Eric Isenburger in the USA
A Frenchman in New York
On 4 June 1941, Eric and Jula Isenburger, together with numerous other refugees, arrived at Ellis Island after a 19-day crossing on the Ciudad de Sevilla. Upon their arrival in the USA, Jula decided to give up dancing in order to devote herself entirely to her husband’s career. She therefore took a job at the clothing firm Saks Fifth Avenue.
For the artist, although emigration to the USA meant the long-awaited path to freedom, at the same time he found himself back at the starting point of his artistic career. But this time he had made preparations. As early as 1938 he had sent seven paintings to the Carstairs Gallery in New York, which were discovered there by the gallery dealer Blanche Bonnestelle. Together with Carroll Carstairs, she organized a solo exhibition in the celebrated Knoedler Gallery, where Carstair’s father was board chairman. In October 1941 he presented a total of 23 works there under the title Eric Isenburger. Exhibition of Paintings, all of which, with one exception, had arisen in southern France. In the exhibition catalogue, the location where each work arose is listed after each painting’s title – either Nice or Grasse – as additional information. In all likelihood this was done for primarily commercial purposes. Since the art of southern France was the current hot trend on the American market at the time, Knoedler explicitly intended to underscore the German-Jewish painter Isenburger’s “Frenchness,” and emphasize the (post-) impressionistic style of his works in writing. Moreover, in a brief introductory text, he highlights his refugee status in a quote taken from the artist’s correspondence with the French author and Nobel Prize laureate André Gide. Although the American art market had not completely recovered from the Great Depression of the 1930’s at that time, this first solo exhibition in the USA was a complete success, and ten of the 23 paintings were sold. In addition to the positive reviews he obtained through this exhibition, he also concluded a 20-year contract with Knoedler which guaranteed him a solo exhibition every two years.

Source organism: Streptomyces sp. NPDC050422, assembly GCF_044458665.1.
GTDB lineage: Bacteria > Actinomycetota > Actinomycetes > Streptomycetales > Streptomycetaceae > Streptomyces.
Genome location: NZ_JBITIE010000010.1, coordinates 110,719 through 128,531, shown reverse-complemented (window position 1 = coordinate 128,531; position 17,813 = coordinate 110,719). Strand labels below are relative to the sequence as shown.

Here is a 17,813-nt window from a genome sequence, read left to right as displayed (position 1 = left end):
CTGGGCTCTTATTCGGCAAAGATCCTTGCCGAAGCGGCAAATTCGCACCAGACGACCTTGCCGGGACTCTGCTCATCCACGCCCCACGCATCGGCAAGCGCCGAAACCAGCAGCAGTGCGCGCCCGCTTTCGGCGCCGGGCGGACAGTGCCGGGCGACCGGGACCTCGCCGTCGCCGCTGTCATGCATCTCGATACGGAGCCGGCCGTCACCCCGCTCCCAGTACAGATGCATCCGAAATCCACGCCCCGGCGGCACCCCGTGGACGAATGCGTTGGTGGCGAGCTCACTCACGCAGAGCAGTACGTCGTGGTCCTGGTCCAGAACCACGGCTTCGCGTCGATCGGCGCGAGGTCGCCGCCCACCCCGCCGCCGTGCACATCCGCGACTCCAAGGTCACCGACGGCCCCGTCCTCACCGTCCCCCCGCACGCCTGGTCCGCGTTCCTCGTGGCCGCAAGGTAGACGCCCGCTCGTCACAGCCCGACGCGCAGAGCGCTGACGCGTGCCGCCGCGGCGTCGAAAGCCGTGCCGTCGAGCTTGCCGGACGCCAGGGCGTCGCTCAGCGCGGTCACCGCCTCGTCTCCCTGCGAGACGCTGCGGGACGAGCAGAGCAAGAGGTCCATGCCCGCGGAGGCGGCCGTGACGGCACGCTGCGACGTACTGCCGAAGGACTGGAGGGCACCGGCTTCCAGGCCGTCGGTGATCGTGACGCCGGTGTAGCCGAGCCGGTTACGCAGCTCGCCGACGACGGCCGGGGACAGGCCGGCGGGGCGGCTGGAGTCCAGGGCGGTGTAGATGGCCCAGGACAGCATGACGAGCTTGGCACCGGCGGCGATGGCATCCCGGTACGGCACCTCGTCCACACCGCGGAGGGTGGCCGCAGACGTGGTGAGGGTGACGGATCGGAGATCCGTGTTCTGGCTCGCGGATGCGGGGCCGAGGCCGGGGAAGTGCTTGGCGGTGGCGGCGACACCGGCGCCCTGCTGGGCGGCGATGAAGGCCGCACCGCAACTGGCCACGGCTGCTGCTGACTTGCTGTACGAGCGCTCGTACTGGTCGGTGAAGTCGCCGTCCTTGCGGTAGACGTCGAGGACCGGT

The following year, Eric presented 20 works from the years 1938 through 1942 in a solo show at the Baltimore Museum of Art. Here, a brief text prefixed to the paintings by the art historian John Rewald, also of German descent, reveals another marketing strategy. Unlike Knoedler, who intentionally spotlighted the artist as a victim of National Socialist persecution, Rewald makes no mention of proscription or exile. Instead of highlighting the artist’s tragic biography, Rewald seeks to score points with the Impressionism in his paintings. He describes his works as “a festival of color and light”, praising the artist’s transparent use of color and his significant palette. In addition, Rewald mentions in his introduction the purchase of Isenburger’s Girl with a Cat by the Museum of Modern Art in New York.
Isenburger – an American?
On the occasion of the second exhibition in the Knoedler Gallery in1943, in which paintings that had arisen exclusively in the USA were now presented, the critic Charles Z. Offin noted initial changes in style in these works. While he describes the European works as “A ensemble of paintings from France, which in their spirit, style and origin were so french like everthing seen before” …. “Isenburger appears (in his recent paintings) with american strenght of pictoral approach, while obtaining all refinements and emotional nuances, which characterized his fomer works, but now adding more assertiveness through more intense color and tones.” Offin thus interprets the development towards a more intense palette to be seen in the mid -1940’s as the exile’s adaptation to American culture. Isenburger’s critical reception of his own artistic work up to this point and with his new homeland, America, is also documented in a series of intimate self-portraits. The result of this self-reflection was enthusiastically received by the American public and the year 1945 turned into an unqualified success for the painter. At the 120th annual exhibition of the National Academy, following another solo show at Knoedler’s, a travelling exhibition by the De Young Memorial Museum and 6 other group exhibitions, he was awarded the host institution’s prize with a purse of $1,000 for a still life (Still Life in a Country Home?, 1944). Through this series of important shows, the artist finally succeeded in making a name for himself in the American art scene and establishing himself in New York as a free-lance artist.